Campus groups recognized for sustainability efforts

· 2 min read

Campus groups recognized for sustainability efforts

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The work of EcoHuskers, a peer-to-peer green teams program piloted by the University of Nebraska–Lincoln's Office of Sustainability, was celebrated during a May 10 luncheon.

The program, supported through the PepsiCo Recycling Zero Impact fund, created sustainability programming in 10 buildings across campus during the 2019-19 academic year. Awards for the program were presented by William Nunez, vice chancellor for business and finance, and Jim Jackson, assistant vice chancellor for facilities maintenance and operations. The honors included:

EcoHusker of the Year: Brianne Wolf

Wolf had a large impact on the EcoHuskers program from the beginning. She was willing to meet with the Office of Sustainability and provided valuable feedback on how the program should be structured so that people would get involved, and gave advice throughout on how to improve the program. Wolf was intentional about involving students and fostering energy and passion for the environment and sustainability. Wolf was also a large driving force in the composting program that the Office of Sustainability launched in early 2019. The university now has six buildings — with the potential of adding three more soon — that compost in their breakrooms, diverting organic waste from the landfill.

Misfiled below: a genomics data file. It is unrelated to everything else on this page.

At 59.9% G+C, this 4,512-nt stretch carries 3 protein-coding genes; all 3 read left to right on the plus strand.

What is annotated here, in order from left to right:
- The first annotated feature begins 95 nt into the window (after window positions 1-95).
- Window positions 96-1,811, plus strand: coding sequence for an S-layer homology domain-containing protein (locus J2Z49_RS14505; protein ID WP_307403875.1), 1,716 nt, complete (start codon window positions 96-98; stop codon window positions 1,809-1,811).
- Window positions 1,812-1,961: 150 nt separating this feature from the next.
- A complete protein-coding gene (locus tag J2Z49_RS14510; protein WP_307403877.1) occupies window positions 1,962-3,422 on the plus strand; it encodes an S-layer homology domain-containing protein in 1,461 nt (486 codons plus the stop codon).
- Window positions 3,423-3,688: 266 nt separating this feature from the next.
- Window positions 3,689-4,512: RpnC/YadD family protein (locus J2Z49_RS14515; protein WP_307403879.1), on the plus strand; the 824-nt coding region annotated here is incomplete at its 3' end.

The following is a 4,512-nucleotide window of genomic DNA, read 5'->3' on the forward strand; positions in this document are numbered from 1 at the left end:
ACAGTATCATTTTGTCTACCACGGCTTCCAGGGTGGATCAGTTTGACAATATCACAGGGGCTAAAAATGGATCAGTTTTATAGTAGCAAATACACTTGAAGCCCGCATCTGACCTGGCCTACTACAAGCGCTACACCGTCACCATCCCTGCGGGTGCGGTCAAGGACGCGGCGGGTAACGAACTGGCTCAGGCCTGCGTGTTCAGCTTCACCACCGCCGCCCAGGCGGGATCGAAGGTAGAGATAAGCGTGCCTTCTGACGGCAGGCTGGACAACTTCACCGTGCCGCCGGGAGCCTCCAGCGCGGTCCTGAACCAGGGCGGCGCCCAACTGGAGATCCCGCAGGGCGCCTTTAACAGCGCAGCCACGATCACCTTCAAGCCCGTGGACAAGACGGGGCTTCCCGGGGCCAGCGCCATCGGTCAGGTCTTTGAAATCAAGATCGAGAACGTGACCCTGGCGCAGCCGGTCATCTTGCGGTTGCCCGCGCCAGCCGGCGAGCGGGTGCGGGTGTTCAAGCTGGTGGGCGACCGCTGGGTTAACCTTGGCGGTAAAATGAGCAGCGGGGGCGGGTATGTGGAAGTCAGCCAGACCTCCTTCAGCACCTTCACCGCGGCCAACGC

Green Team of the Year: University Libraries

University Libraries was the EcoHusker team that showed the greatest growth throughout the year. The team started the year with two members and is ending with seven. The team showed thorough internal engagement, giving sustainability updates at all staff meetings, reminding everyone to bring their own mugs to events and meetings to reduce waste, taking turns collecting and taking glass to city collection centers and more. The team also showed a wide range of project sizes, from handing out bottles and bags at a meeting to applying for a $200,000 grant to provide solar power for the library system.

Most Innovative Project: Hardin Hall

Hardin Hall stocked its campus store with reusable bamboo cutlery and created an incentive system for faculty and staff to purchase and use the cutlery during lunch meetings and events. When faculty and staff remembered to bring their reusable cutlery, they were able to go to the front of the line to get food.

Impact Award: Campus Recreation

Campus Recreation reached a number of people through events and engagement such as creating an E-waste recycling event, hosting walk-at-lunch day, promoting its wellness program and utilizing its sustainability committee. Campus Recreation was also a big part of the composting project, using the new bins to divert food waste in their demonstration kitchen as well as coffee grounds from Scooters.